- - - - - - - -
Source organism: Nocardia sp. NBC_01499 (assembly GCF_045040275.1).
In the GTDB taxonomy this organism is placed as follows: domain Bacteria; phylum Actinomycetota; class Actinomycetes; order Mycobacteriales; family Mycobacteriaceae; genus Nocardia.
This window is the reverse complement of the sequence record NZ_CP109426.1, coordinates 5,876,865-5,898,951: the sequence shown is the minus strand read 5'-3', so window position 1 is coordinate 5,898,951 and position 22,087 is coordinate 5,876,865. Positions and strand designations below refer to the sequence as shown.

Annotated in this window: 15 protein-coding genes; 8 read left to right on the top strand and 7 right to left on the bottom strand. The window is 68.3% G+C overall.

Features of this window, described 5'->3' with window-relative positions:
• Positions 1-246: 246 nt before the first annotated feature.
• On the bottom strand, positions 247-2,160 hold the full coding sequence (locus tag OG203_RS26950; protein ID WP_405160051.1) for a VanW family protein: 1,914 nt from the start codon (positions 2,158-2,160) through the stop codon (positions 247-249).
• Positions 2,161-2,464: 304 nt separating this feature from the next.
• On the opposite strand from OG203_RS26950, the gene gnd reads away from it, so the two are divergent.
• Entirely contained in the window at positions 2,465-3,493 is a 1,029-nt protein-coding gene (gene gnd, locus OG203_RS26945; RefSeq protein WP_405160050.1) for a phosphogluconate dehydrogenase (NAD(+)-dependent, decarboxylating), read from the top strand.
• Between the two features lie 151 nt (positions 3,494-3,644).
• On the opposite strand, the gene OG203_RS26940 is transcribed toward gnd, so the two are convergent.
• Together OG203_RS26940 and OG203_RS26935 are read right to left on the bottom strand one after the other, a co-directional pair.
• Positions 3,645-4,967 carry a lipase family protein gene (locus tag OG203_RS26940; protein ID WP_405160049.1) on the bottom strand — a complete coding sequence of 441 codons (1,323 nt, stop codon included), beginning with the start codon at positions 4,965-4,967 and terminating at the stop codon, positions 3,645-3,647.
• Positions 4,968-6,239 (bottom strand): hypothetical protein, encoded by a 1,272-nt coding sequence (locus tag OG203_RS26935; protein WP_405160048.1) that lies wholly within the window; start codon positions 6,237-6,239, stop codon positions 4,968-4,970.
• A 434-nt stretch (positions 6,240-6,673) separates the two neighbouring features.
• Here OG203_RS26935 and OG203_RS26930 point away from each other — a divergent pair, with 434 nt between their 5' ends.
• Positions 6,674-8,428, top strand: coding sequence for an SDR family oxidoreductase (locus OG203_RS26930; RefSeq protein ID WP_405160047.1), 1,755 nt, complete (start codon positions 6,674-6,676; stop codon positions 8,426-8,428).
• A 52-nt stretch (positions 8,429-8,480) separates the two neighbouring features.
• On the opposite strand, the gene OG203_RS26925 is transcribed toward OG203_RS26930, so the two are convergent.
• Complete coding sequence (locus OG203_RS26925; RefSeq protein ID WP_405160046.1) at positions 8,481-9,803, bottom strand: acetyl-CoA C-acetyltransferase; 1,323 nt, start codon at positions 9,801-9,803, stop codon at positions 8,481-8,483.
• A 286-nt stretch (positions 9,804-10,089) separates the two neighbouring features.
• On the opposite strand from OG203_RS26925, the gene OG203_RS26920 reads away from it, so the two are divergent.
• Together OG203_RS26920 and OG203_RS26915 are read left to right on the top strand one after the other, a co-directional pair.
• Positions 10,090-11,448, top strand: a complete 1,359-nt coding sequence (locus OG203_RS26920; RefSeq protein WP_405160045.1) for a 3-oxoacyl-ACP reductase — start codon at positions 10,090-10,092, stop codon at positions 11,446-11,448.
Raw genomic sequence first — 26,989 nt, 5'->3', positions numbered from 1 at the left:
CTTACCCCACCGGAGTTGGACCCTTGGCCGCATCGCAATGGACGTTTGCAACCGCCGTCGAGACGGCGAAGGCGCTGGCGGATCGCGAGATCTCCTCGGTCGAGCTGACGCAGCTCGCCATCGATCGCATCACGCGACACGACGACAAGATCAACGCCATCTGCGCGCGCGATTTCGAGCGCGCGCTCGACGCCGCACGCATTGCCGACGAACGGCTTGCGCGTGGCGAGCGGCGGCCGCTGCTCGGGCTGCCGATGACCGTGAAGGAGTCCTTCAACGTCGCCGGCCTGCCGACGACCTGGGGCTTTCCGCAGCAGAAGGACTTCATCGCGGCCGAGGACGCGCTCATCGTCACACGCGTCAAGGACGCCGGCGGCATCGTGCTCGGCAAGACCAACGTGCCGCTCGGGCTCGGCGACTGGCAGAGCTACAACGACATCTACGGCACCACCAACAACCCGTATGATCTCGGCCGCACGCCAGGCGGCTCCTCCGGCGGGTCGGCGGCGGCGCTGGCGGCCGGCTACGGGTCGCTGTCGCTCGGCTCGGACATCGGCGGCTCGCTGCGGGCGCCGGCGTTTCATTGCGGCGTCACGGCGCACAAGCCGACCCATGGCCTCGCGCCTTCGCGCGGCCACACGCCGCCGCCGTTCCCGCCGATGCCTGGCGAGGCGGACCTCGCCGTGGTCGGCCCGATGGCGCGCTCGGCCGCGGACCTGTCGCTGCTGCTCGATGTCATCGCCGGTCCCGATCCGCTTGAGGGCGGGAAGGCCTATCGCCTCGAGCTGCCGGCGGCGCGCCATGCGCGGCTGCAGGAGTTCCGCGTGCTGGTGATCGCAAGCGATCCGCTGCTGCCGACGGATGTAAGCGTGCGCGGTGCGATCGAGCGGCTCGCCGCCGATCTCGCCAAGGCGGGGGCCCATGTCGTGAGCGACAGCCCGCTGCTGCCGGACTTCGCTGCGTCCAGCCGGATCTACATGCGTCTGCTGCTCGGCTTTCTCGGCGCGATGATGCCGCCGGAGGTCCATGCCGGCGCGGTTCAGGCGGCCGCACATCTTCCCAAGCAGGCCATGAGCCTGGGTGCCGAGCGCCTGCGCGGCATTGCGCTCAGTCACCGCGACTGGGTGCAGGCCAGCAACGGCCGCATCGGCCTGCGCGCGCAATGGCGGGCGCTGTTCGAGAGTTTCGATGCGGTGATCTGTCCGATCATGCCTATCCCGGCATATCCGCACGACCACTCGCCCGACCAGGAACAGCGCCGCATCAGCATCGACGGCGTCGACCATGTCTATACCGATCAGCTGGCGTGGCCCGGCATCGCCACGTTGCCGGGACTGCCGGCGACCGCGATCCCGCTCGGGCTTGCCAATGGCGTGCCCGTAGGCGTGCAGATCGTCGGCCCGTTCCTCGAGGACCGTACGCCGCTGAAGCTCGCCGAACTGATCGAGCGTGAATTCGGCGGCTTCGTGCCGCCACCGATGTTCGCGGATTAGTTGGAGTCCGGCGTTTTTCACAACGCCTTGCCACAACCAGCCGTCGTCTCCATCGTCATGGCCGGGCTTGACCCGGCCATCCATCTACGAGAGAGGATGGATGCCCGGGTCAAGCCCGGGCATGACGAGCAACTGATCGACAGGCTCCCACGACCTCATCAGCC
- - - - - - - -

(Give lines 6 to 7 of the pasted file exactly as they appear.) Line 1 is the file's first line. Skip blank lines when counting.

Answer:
• Positions 1-246: 246 nt before the first annotated feature.
• On the bottom strand, positions 247-2,160 hold the full coding sequence (locus tag OG203_RS26950; protein ID WP_405160051.1) for a VanW family protein: 1,914 nt from the start codon (positions 2,158-2,160) through the stop codon (positions 247-249).